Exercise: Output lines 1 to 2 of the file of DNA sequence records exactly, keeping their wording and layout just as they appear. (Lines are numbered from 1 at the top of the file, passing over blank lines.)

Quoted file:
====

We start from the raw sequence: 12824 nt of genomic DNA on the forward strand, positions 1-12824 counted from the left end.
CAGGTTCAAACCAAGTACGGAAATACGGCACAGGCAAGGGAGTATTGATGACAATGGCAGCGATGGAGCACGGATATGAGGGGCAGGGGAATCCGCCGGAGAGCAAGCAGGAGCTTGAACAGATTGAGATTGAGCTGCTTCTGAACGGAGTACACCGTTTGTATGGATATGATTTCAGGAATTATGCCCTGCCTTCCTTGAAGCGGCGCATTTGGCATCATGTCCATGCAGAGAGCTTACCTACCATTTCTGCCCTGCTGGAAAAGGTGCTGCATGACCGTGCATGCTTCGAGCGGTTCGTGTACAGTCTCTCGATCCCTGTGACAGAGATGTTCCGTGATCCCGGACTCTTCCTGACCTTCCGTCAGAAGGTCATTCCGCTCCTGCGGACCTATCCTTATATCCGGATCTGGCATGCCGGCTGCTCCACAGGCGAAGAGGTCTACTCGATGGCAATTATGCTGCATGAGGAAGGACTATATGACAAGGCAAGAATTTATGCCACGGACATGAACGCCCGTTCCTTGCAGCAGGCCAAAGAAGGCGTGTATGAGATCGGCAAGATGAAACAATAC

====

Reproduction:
We start from the raw sequence: 12824 nt of genomic DNA on the forward strand, positions 1-12824 counted from the left end.
CAGGTTCAAACCAAGTACGGAAATACGGCACAGGCAAGGGAGTATTGATGACAATGGCAGCGATGGAGCACGGATATGAGGGGCAGGGGAATCCGCCGGAGAGCAAGCAGGAGCTTGAACAGATTGAGATTGAGCTGCTTCTGAACGGAGTACACCGTTTGTATGGATATGATTTCAGGAATTATGCCCTGCCTTCCTTGAAGCGGCGCATTTGGCATCATGTCCATGCAGAGAGCTTACCTACCATTTCTGCCCTGCTGGAAAAGGTGCTGCATGACCGTGCATGCTTCGAGCGGTTCGTGTACAGTCTCTCGATCCCTGTGACAGAGATGTTCCGTGATCCCGGACTCTTCCTGACCTTCCGTCAGAAGGTCATTCCGCTCCTGCGGACCTATCCTTATATCCGGATCTGGCATGCCGGCTGCTCCACAGGCGAAGAGGTCTACTCGATGGCAATTATGCTGCATGAGGAAGGACTATATGACAAGGCAAGAATTTATGCCACGGACATGAACGCCCGTTCCTTGCAGCAGGCCAAAGAAGGCGTGTATGAGATCGGCAAGATGAAACAATAC